If you haven't heard, Amazon's EC2 service provides cloud-hosted virtual machines. Initially, they just supported Linux machine images, but recently have allowed Windows machine images. This means that you can create on-demand hosted virtual machines accessible from anywhere.


I decided to do some simple, informal performance testing. To do development performance testing, I like to run a build process and time it, since compiling is typically the bottleneck on a development machine (other than the IDE and the developer).

I downloaded the source code for SharpDevelop, since I knew it would be a fairly large, yet automated build process. The only thing I needed to install was .NET 3.5 SP1. As a baseline, I ran the build on my personal laptop, with these specs: 2.0GHz Core 2 Duo, 3GB RAM, 250GB 5400RPM hard drive. To test the performance of the build, I ran it once, ran a "clean" operation, then ran the build a second time, timing it only on the second run.

  • My laptop: 1 minute, 37 seconds
  • EC2 Small Instance: 2 minutes
  • EC2 Medium Instance: 41 seconds

As you can see, the EC2 "medium" instance, was over twice as fast as my local machine.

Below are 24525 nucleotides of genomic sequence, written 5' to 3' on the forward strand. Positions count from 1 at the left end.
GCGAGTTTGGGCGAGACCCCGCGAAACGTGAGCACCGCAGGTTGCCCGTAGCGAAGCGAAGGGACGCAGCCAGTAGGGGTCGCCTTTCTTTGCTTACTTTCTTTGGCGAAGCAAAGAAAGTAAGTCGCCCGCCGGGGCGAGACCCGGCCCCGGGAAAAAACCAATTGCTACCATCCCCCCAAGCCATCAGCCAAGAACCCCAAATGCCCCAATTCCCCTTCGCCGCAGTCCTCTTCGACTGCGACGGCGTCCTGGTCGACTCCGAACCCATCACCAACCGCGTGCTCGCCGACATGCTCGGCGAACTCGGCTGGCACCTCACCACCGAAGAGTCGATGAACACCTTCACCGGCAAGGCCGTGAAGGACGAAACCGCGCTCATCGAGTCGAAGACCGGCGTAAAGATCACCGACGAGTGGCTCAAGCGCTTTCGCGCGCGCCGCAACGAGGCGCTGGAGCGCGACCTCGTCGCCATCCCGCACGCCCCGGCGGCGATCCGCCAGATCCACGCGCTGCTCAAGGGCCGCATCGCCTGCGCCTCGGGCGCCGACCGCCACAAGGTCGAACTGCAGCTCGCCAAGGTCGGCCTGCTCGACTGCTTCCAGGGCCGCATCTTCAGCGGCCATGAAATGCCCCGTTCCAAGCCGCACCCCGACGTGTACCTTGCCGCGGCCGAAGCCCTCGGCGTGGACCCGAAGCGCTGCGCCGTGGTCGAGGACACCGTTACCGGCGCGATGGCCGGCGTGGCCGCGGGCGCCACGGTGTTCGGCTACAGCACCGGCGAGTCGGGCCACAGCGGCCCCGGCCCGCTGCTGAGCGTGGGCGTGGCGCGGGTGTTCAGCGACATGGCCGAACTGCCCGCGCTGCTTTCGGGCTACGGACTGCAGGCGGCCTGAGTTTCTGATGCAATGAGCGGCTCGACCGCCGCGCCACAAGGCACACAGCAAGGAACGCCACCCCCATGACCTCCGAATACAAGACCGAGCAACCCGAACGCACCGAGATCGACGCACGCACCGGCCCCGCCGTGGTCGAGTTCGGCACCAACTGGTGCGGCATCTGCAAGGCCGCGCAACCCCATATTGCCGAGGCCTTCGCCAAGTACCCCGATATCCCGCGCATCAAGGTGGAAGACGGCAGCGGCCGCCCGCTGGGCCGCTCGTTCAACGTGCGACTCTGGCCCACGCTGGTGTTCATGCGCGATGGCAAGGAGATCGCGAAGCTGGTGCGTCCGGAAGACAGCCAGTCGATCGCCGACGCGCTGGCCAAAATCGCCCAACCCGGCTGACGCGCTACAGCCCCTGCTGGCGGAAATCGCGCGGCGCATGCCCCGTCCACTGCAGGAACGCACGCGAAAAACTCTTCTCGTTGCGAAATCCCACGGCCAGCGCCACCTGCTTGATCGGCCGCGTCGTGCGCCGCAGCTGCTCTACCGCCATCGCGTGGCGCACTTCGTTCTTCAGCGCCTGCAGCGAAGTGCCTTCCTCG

To continue my testing, I installed Visual Studio 2008 Professional, ReSharper, TortoiseSVN, and the Silverlight toolkit. My initial impression was very positive, and I could certainly see myself using it on a regular basis. From a professional standpoint, I would probably prefer a dedicated development machine. However, for an occasional hobby development environment, this might be a viable alternative.

EC2 has many advantages over running VMware or Virtual PC on your own computer:

  • Can take snapshots of drives
  • Doesn't use resources from your computer
  • CPU can be upgraded/downgraded as needed
  • Theoretically ultra-stable host
  • Very fast Internet connection (I downloaded 800mb in less than 30s!)
  • Theoretically updated virtual hardware as time goes on
  • Potentially faster (especially if you use a laptop)

However, there are a few obvious disadvantages:

  • Pay-per-hour can get expensive if you use it full-time
  • Can't drag and drop in and out of the VM like desktop virtualization can
  • Need to remote connect using something like remote desktop so graphics performance isn't the best
  • Only available when you have access to the Internet
  • Not necessarily great multi-monitor support
  • Virtual machines take a while to start and snapshot


Right now, Windows based machines are priced starting at $.15/hr (medium for $.30/hr). For a machine that runs 24/7, this can get expensive compared to dedicated hosting. However, for a machine that's used for only a couple of hours each day, the pricing is very reasonable.

As an example, if you run a medium instance machine for 8 hours/day, 20 business days/month, you'll end up paying $48/month.


Having virtual, dedicated computers available on-demand for pennies per hour is very exciting. This is half of the cloud computing equation, and I believe it's going to be an important part of the future of the web.